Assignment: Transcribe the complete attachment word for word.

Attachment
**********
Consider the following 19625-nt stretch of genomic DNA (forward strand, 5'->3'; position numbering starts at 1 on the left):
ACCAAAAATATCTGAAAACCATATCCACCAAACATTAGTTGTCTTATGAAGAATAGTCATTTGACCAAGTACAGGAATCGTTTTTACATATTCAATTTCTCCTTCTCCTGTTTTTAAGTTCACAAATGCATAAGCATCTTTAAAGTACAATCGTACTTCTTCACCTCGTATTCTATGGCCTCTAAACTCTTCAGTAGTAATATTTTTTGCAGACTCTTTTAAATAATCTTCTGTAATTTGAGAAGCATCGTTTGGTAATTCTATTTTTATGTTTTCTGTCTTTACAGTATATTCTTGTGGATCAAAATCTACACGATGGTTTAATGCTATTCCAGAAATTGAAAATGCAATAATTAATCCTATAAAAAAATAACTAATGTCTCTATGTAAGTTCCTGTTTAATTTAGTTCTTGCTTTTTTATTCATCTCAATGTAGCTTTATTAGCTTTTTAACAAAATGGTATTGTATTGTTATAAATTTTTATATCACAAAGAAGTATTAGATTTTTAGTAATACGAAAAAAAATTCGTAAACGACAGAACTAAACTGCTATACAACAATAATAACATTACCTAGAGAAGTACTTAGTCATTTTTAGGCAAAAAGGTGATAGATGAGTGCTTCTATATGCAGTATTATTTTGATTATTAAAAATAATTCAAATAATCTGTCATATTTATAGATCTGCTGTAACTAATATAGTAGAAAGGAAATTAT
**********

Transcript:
Consider the following 19625-nt stretch of genomic DNA (forward strand, 5'->3'; position numbering starts at 1 on the left):
ACCAAAAATATCTGAAAACCATATCCACCAAACATTAGTTGTCTTATGAAGAATAGTCATTTGACCAAGTACAGGAATCGTTTTTACATATTCAATTTCTCCTTCTCCTGTTTTTAAGTTCACAAATGCATAAGCATCTTTAAAGTACAATCGTACTTCTTCACCTCGTATTCTATGGCCTCTAAACTCTTCAGTAGTAATATTTTTTGCAGACTCTTTTAAATAATCTTCTGTAATTTGAGAAGCATCGTTTGGTAATTCTATTTTTATGTTTTCTGTCTTTACAGTATATTCTTGTGGATCAAAATCTACACGATGGTTTAATGCTATTCCAGAAATTGAAAATGCAATAATTAATCCTATAAAAAAATAACTAATGTCTCTATGTAAGTTCCTGTTTAATTTAGTTCTTGCTTTTTTATTCATCTCAATGTAGCTTTATTAGCTTTTTAACAAAATGGTATTGTATTGTTATAAATTTTTATATCACAAAGAAGTATTAGATTTTTAGTAATACGAAAAAAAATTCGTAAACGACAGAACTAAACTGCTATACAACAATAATAACATTACCTAGAGAAGTACTTAGTCATTTTTAGGCAAAAAGGTGATAGATGAGTGCTTCTATATGCAGTATTATTTTGATTATTAAAAATAATTCAAATAATCTGTCATATTTATAGATCTGCTGTAACTAATATAGTAGAAAGGAAATTAT